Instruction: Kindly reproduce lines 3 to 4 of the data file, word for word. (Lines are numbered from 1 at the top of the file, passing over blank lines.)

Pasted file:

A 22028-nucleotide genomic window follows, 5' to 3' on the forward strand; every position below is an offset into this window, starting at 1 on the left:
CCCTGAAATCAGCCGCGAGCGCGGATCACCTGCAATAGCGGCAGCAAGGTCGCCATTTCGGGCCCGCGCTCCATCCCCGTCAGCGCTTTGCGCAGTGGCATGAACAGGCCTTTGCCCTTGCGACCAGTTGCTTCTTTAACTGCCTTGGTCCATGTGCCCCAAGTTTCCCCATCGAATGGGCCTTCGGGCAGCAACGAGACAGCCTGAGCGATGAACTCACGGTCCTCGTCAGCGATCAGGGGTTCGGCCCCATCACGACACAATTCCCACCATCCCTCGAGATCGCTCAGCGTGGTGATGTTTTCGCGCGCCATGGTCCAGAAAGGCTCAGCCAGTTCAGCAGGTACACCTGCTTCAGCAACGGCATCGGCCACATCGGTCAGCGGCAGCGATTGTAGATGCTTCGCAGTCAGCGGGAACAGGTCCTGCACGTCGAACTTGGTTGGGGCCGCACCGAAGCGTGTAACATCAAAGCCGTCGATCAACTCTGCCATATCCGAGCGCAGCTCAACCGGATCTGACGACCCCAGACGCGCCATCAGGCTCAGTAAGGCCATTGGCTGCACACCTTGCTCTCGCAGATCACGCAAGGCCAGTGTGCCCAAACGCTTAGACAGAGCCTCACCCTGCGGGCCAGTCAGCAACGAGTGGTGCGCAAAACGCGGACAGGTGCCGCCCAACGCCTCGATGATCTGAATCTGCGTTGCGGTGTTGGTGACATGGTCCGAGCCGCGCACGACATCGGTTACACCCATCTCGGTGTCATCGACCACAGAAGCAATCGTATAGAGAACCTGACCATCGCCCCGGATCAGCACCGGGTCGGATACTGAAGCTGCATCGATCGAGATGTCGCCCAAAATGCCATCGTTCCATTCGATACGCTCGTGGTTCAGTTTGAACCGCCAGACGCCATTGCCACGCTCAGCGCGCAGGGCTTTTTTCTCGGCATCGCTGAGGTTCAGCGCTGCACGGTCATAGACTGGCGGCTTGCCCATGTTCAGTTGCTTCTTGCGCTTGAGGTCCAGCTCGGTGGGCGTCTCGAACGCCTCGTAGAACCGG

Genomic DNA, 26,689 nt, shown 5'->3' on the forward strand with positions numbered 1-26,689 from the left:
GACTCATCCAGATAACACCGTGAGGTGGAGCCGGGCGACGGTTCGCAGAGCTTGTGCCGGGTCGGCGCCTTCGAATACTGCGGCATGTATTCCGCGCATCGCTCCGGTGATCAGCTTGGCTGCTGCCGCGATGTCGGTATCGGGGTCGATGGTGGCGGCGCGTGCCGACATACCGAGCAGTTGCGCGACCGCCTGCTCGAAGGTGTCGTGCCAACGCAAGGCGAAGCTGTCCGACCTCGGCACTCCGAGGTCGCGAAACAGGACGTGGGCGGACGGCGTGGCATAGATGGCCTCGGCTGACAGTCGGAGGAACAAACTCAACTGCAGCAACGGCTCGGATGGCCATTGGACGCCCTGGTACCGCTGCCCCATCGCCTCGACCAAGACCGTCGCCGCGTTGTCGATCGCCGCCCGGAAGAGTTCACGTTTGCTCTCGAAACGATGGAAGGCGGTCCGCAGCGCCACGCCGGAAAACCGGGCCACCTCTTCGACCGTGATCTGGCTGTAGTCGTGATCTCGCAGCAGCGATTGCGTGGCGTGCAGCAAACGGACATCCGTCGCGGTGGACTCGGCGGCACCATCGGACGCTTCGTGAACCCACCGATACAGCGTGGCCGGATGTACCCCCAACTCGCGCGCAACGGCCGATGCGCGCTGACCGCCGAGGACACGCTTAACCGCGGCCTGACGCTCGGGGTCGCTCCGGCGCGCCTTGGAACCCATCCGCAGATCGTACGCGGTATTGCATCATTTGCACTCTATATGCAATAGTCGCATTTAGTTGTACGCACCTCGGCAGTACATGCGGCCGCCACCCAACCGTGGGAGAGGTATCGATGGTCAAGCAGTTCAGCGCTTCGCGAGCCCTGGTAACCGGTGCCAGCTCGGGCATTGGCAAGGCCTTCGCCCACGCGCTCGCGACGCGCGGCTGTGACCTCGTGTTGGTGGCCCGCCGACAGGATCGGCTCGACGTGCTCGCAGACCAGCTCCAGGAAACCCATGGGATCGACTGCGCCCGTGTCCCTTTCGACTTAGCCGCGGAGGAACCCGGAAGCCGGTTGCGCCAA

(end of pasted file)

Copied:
Genomic DNA, 26,689 nt, shown 5'->3' on the forward strand with positions numbered 1-26,689 from the left:
GACTCATCCAGATAACACCGTGAGGTGGAGCCGGGCGACGGTTCGCAGAGCTTGTGCCGGGTCGGCGCCTTCGAATACTGCGGCATGTATTCCGCGCATCGCTCCGGTGATCAGCTTGGCTGCTGCCGCGATGTCGGTATCGGGGTCGATGGTGGCGGCGCGTGCCGACATACCGAGCAGTTGCGCGACCGCCTGCTCGAAGGTGTCGTGCCAACGCAAGGCGAAGCTGTCCGACCTCGGCACTCCGAGGTCGCGAAACAGGACGTGGGCGGACGGCGTGGCATAGATGGCCTCGGCTGACAGTCGGAGGAACAAACTCAACTGCAGCAACGGCTCGGATGGCCATTGGACGCCCTGGTACCGCTGCCCCATCGCCTCGACCAAGACCGTCGCCGCGTTGTCGATCGCCGCCCGGAAGAGTTCACGTTTGCTCTCGAAACGATGGAAGGCGGTCCGCAGCGCCACGCCGGAAAACCGGGCCACCTCTTCGACCGTGATCTGGCTGTAGTCGTGATCTCGCAGCAGCGATTGCGTGGCGTGCAGCAAACGGACATCCGTCGCGGTGGACTCGGCGGCACCATCGGACGCTTCGTGAACCCACCGATACAGCGTGGCCGGATGTACCCCCAACTCGCGCGCAACGGCCGATGCGCGCTGACCGCCGAGGACACGCTTAACCGCGGCCTGACGCTCGGGGTCGCTCCGGCGCGCCTTGGAACCCATCCGCAGATCGTACGCGGTATTGCATCATTTGCACTCTATATGCAATAGTCGCATTTAGTTGTACGCACCTCGGCAGTACATGCGGCCGCCACCCAACCGTGGGAGAGGTATCGATGGTCAAGCAGTTCAGCGCTTCGCGAGCCCTGGTAACCGGTGCCAGCTCGGGCATTGGCAAGGCCTTCGCCCACGCGCTCGCGACGCGCGGCTGTGACCTCGTGTTGGTGGCCCGCCGACAGGATCGGCTCGACGTGCTCGCAGACCAGCTCCAGGAAACCCATGGGATCGACTGCGCCCGTGTCCCTTTCGACTTAGCCGCGGAGGAACCCGGAAGCCGGTTGCGCCAA